The Beat

The Beat

ELECTION BEAT California State Senator Hilda Solis has become the first woman to receive a John Fitzgerald Kennedy Profile in Courage Award from the J


ELECTION BEAT California State Senator

Hilda Solis

has become the first woman to receive a

John Fitzgerald Kennedy Profile in Courage Award

from the JFK Library and Museum. Senator

Ted Kennedy


Caroline Kennedy-Schlossberg

hailed Solis for battling environmental racism by winning passage of a California law that guarantees “fair treatment of people of all races, cultures and incomes with respect to the development, adoption, implementation and enforcement of environmental laws.” Solis stood up to a Republican governor and business opposition to end haphazard enforcement of environmental laws in low-income neighborhoods. She pledges a similar fight at the federal level if elected to Congress. In March the labor-backed progressive knocked off Representative Matt Martinez in the Democratic primary…. Virginia Democrats wore “I’d rather fight than switch” stickers and nominated

National Black Farmers Association


John Boyd

to challenge Representative Virgil Goode Jr., a former Democrat who now caucuses with Republicans. Boyd led the drive to stop Department of Agriculture discrimination against black farmers…. A week after Minnesota State Senator

Jerry Janezich

returned from last fall’s anti-WTO protests in Seattle, he jumped into the nine-way race for the Democratic Farmer Labor Party’s nod to challenge vulnerable Republican US Senator Rod Grams. In early June he won the DFL endorsement. Says Janezich: “The key question faced in Seattle, I believe, will also be the key question of this century’s first decade: Who will decide our future? Global corporations, or you and I–the voters in a democratic society?”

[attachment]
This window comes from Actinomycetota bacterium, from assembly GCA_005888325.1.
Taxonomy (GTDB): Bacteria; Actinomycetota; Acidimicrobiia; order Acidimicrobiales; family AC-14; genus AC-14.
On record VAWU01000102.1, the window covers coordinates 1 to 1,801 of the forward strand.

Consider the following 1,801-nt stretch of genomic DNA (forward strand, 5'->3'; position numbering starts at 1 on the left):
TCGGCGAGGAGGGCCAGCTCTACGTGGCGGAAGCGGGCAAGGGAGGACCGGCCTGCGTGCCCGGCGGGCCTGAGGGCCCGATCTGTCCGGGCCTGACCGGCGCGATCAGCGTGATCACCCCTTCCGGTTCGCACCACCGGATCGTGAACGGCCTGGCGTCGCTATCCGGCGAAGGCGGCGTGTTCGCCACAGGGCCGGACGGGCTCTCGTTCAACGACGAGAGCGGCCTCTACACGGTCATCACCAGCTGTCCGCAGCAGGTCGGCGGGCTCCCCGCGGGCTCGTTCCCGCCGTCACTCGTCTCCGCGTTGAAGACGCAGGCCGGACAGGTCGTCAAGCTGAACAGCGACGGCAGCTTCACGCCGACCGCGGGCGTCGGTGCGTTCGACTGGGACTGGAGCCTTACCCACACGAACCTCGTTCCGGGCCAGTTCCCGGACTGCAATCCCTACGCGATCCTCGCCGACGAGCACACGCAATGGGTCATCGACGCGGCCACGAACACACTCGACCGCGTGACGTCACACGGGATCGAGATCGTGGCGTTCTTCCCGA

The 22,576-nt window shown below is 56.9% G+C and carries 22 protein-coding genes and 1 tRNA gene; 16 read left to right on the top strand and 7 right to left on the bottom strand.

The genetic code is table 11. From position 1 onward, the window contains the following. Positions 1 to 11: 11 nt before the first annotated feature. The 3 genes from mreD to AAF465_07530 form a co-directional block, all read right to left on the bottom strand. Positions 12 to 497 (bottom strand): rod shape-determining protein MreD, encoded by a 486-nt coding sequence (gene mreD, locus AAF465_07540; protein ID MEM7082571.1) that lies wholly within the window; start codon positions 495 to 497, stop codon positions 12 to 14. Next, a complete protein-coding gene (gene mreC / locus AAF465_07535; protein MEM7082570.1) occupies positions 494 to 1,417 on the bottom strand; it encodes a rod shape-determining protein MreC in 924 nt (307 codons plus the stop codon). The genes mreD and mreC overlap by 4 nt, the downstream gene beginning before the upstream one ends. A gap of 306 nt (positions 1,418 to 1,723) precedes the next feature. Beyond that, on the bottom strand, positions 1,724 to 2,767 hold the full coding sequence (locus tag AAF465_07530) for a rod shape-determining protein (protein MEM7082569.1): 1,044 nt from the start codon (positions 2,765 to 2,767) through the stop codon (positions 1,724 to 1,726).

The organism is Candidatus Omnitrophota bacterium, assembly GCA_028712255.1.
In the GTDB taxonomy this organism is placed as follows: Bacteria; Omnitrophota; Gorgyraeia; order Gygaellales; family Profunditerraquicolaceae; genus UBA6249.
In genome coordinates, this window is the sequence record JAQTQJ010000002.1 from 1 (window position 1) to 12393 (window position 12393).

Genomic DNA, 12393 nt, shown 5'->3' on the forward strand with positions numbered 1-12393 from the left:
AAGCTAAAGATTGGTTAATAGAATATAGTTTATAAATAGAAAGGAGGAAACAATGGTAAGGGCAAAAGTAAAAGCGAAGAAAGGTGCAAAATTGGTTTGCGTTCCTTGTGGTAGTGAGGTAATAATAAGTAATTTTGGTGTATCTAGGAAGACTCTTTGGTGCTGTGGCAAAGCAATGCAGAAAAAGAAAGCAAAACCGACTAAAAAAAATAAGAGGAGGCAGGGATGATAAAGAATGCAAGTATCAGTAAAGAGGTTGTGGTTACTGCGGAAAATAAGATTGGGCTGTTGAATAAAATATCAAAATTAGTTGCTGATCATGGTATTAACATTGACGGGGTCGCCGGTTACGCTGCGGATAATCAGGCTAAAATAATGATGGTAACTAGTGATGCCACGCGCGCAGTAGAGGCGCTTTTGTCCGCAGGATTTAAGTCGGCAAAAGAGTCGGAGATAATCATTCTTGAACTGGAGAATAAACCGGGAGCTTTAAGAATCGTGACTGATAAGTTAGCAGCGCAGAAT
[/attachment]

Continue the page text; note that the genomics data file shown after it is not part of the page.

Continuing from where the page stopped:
THE BEHOLDER’S EYE Virginia photographer

Sally Mann

has earned a national reputation for intimate portraits of her three children. In May a lecture and slide show by Mann drew an enthusiastic crowd to the Virginia Museum of Fine Arts. But after receiving an anonymous letter complaining about Mann’s nude images, conservative Republican Governor Jim Gilmore condemned the photographer’s work–without seeing it–as “outrageous displays that push the envelope of decency and challenge the values of our society.” Gilmore ordered the state-owned museum to initiate policies that “uphold community standards of decency in all your endeavors.” Museum officials responded that they were weighing policy changes, including “warnings” to alert skittish visitors. The

Virginia Civil Liberties Union

is pushing the museum to resist self-censorship.

Kent Willis

of the ACLU had this message for the museum: “I hope we can get a place at the table to say: If you’re going to address this issue, don’t handcuff yourselves. If you capitulate on this you’ll have to capitulate every time a governor whines.” Sally Mann says she’s sorry for a governor whose imagination “must have run wild conjuring up the visual horrors” described in the letter; and sorrier still “for the other artists working in a sincere and honest way for whom this threat must be chilling.”